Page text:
Over the next 11 months, the Labour Party disciplinary unit pored over everything I had said and written but, at the opening of my hearing, I was told no-one was suggesting I was anti-Semitic. Of all the allegations that I had said 'Hitler was a Zionist,' 'Jews were like Nazis,' 'It's not anti-Semitic to hate the Jews of Israel,' and that 'Israel should be destroyed,' not a single one was raised during the hearing because they had found no evidence that I had ever said anything like this. But as it had all gone viral, even the chief of the Board of Deputies in his statement to the House of Commons committee said that for me to have said that Hitler was a Zionist was deeply offensive. Even last year, both the Guardian and the Observer carried stories repeating this lie without bothering to check.

I had told journalists and Labour's disciplinary unit that in my eight years as mayor, anti-Semitic incidents in London recorded by the police had been cut by 50 percent but under Boris Johnson's eight years, they doubled. If the media were seriously interested in anti-Semitism, this would be something they would want to investigate. When I became mayor, I met the representatives of the Board of Deputies and we agreed to put on Jewish events that would be open to non-Jews as a way of reducing anti-Semitism. I took similar action with the Muslim, Hindu and Sikh communities of London.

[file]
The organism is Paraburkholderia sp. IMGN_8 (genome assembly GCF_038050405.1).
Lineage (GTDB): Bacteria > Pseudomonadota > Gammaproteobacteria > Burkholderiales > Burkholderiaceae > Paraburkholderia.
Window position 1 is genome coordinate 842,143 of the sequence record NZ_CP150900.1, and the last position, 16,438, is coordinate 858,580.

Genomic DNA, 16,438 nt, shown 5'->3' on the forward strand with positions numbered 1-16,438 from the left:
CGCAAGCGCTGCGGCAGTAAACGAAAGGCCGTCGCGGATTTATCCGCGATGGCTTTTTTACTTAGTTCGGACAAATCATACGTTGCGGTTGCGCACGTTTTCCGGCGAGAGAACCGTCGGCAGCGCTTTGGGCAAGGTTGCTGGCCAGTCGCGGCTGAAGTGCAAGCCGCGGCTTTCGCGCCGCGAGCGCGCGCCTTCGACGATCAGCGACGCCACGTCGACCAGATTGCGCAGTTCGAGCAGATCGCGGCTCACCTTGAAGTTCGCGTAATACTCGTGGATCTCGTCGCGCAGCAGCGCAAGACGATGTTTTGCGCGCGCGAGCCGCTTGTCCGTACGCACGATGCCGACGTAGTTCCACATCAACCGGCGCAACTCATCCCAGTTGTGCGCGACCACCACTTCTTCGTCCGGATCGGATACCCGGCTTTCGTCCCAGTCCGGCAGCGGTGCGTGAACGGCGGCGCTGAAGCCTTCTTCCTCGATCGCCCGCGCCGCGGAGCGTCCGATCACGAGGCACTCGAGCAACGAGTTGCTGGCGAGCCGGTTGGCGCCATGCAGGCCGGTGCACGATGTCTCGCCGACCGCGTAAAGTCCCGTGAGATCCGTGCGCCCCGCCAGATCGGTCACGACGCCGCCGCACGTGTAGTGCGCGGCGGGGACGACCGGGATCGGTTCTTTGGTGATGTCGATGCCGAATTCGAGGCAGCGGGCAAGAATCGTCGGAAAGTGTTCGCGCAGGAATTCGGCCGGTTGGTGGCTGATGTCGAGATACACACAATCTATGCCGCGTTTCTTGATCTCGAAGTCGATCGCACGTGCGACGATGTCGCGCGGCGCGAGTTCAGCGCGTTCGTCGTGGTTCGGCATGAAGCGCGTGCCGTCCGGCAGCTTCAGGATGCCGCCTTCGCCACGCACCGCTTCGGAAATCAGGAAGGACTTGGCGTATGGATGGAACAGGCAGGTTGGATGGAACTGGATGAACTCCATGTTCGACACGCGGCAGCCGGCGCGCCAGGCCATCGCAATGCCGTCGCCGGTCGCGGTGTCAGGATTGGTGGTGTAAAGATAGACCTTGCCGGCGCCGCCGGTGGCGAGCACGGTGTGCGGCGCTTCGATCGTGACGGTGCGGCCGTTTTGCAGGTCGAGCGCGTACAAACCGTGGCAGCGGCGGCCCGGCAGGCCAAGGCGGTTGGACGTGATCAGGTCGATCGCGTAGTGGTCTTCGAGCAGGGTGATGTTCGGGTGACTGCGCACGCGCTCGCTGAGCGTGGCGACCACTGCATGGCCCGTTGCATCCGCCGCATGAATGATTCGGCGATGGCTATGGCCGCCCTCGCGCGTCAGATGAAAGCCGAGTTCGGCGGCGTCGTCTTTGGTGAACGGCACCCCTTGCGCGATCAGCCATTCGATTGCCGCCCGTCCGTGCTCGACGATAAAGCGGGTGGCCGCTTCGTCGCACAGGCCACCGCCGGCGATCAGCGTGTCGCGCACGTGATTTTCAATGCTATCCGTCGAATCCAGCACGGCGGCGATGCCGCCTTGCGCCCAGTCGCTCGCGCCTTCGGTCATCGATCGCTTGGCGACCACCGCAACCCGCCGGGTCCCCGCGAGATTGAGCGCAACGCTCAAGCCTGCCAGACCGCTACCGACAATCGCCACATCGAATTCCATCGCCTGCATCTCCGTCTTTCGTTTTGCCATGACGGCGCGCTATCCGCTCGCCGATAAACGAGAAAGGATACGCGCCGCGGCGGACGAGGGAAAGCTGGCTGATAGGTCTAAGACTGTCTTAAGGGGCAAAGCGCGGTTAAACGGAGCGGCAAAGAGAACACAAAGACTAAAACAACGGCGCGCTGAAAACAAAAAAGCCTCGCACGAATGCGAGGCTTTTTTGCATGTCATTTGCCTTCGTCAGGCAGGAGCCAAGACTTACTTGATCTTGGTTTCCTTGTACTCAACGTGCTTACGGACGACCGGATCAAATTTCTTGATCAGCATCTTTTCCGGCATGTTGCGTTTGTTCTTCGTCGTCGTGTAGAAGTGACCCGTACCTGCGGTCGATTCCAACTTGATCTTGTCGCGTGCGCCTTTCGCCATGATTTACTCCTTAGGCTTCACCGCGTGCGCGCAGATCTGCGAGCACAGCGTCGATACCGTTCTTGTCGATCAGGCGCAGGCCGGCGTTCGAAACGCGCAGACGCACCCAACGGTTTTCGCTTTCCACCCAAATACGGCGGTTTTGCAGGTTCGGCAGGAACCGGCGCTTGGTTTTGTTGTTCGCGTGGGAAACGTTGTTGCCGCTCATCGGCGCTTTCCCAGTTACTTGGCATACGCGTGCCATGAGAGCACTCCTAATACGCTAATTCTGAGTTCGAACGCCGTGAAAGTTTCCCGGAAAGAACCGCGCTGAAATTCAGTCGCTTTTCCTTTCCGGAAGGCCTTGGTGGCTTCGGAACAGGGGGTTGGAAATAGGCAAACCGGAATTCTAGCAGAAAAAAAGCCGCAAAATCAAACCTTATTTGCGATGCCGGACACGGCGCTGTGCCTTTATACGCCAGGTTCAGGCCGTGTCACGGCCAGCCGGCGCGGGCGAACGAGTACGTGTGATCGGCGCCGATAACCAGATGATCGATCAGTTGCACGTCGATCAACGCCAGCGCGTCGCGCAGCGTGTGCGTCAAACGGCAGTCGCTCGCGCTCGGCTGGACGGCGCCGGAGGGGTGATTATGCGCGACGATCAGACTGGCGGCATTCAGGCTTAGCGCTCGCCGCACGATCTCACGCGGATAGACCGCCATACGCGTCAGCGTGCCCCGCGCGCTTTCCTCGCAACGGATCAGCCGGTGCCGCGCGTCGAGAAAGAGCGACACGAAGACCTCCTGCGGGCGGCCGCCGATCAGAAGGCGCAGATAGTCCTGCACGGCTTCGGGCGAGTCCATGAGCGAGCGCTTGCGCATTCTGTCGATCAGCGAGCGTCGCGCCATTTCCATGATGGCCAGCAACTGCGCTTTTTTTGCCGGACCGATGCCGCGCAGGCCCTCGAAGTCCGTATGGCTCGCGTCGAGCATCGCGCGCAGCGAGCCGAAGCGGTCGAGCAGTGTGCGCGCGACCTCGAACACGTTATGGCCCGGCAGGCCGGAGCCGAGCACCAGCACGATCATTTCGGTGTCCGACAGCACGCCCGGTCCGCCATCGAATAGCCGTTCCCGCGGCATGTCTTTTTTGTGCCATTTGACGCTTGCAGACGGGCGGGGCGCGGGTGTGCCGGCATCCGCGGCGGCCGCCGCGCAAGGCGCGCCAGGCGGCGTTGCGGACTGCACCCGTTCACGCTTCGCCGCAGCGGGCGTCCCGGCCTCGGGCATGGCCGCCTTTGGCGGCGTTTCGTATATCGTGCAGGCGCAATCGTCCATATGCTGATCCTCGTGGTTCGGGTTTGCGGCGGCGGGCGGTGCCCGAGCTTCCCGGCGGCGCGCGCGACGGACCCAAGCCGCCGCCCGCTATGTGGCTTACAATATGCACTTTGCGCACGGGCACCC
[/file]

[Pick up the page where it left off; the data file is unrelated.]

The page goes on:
Labour's disciplinary unit decided to extend my suspension for one year, largely based on the fact that I defended the Labour MP Naz Shah from allegations that she was anti-Semitic.

Shortly afterwards, I met with two senior Labour Party officials who told me that 47 party members had been suspended for tweeting something anti-Semitic. In a party of over a half a million members, that does not indicate institutional anti-Semitism, but Jeremy's critics continued to ramp up this issue. Following his big increase in the Labour vote at the 2017 election, it became a dominant feature in the Tory media. But for all the allegations of anti-Semitism in the papers, there was almost never any detail of any actual anti-Semitic incidents.

Under our new general secretary, members who have said something anti-Semitic are being expelled but the previous general secretary should have dealt with this more urgently.